An Introduction to Web Analytics

An Introduction to Web Analytics

Web analytics enables you to measure your site’s performance, see where people are coming from to view it and see what they are actually doing on your site when they are there. There are a number of tools, both free and paid, that can give your this option but they usually need some sort of implementation to enable their features.

So what is web analytics exactly? If you have read my previous post on measuring what matters to you already then you know some of the features available that can be tracked to provide the insights. This series of articles will help you to realise this but before you start you should know “why” you are measuring in the first place.

Define Your Goals


What is the purpose of your site? You want people to view it but you also want them to interact and drive people to convert, but your conversion can be different depending on your goals. The conversion maybe to grow your community, download a file, share/link your site, comment or purchase a product. You will probably, as you get more advance, micro and macro conversions – but that’s another topic altogether. Once you have determined your goals you can define what measurements would be useful to see if you are achieving them.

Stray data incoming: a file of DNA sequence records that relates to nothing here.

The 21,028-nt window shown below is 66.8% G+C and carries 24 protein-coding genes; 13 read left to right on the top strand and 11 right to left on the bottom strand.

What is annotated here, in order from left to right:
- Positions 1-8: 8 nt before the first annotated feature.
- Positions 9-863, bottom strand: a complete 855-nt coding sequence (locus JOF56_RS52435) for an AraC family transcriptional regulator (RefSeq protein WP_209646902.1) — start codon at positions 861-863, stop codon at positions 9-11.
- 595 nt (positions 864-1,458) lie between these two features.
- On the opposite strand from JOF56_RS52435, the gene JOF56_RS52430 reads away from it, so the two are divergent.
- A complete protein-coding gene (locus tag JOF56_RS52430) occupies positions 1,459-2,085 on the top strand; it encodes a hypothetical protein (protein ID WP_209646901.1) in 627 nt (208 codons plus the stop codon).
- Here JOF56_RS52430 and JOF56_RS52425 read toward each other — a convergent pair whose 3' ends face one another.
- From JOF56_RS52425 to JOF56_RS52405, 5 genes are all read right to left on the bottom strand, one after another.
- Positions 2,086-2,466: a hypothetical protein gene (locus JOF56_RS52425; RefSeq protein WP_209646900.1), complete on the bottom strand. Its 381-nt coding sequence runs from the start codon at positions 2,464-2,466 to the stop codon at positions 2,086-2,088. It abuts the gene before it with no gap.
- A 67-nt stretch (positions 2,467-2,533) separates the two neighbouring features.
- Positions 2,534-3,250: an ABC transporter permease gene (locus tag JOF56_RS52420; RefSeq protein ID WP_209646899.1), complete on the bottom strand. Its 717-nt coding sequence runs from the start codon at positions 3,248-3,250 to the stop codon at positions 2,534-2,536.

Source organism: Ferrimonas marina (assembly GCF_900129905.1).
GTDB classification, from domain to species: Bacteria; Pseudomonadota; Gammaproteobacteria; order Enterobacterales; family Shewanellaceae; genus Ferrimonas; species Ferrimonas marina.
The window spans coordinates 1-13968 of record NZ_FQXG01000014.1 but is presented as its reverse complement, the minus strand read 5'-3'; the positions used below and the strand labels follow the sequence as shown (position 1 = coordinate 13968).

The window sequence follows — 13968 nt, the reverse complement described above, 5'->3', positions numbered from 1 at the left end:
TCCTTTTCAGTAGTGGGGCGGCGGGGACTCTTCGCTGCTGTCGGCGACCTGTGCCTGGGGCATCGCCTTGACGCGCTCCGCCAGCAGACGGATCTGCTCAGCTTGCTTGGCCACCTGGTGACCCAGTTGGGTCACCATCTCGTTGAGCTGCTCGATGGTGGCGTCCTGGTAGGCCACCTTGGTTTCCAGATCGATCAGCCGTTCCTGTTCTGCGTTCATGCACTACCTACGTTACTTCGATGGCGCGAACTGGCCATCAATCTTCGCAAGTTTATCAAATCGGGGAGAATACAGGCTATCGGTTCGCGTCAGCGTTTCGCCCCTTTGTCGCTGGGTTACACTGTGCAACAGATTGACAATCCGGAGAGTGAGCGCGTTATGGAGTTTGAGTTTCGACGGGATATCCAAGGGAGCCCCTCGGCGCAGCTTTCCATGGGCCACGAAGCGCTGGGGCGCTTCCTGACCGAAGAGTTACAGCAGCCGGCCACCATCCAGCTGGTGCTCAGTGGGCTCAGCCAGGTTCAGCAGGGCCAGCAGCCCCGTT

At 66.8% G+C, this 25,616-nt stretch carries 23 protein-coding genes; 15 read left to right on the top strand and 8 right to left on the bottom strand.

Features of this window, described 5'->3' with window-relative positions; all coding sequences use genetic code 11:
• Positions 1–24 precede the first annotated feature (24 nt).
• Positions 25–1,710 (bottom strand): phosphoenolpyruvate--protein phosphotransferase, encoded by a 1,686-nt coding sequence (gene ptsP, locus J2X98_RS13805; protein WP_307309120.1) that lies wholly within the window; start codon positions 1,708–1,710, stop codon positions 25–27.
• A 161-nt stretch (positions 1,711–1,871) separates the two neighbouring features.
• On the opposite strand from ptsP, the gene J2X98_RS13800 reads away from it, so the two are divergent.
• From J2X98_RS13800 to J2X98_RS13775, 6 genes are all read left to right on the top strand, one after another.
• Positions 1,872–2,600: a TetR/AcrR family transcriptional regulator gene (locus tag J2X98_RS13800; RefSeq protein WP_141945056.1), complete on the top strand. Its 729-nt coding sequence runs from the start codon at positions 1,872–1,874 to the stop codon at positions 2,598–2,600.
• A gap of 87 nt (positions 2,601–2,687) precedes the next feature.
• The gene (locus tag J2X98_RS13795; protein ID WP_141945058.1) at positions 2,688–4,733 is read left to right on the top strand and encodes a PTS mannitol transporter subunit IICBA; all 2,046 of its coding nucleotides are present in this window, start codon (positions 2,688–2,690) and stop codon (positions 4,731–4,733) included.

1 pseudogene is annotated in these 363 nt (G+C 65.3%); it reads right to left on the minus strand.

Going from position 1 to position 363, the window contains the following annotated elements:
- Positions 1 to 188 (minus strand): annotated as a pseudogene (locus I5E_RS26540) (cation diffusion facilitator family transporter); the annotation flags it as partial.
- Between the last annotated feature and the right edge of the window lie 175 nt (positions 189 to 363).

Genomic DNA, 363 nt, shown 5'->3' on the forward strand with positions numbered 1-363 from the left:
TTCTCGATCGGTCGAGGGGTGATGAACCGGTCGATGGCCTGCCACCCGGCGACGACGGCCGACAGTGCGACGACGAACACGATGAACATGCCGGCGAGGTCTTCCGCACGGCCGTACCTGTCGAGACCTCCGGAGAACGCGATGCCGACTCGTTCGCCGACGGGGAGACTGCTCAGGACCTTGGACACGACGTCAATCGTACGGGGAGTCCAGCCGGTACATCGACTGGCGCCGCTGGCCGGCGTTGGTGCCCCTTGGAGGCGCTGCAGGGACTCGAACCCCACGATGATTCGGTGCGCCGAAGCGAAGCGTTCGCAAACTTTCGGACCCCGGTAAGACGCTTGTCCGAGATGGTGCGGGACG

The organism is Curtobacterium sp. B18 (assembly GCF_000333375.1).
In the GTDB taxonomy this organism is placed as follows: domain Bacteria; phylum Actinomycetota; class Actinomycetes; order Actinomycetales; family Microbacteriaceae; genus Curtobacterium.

Goals in place, consider the best metrics for measurement of your performance or Key Performance Indicators. For simplicity sake, I will take file download as an example. Number of downloads is probably your main goal but you may also want to be able to see where the user came from and if and how they converted (i.e. downloaded the file) – did the user come to your download page and just leave?

You could place links to the download page and specifically create a “call to action” to complete the task. People tend to want information before downloading so you can also measure how effective your content actually is. By placing tracking code on your site (or page) you can then capture relevant data and measure your effectiveness against your targets set as KPIs.

In the next article, how to put the tracking code in place an start measuring.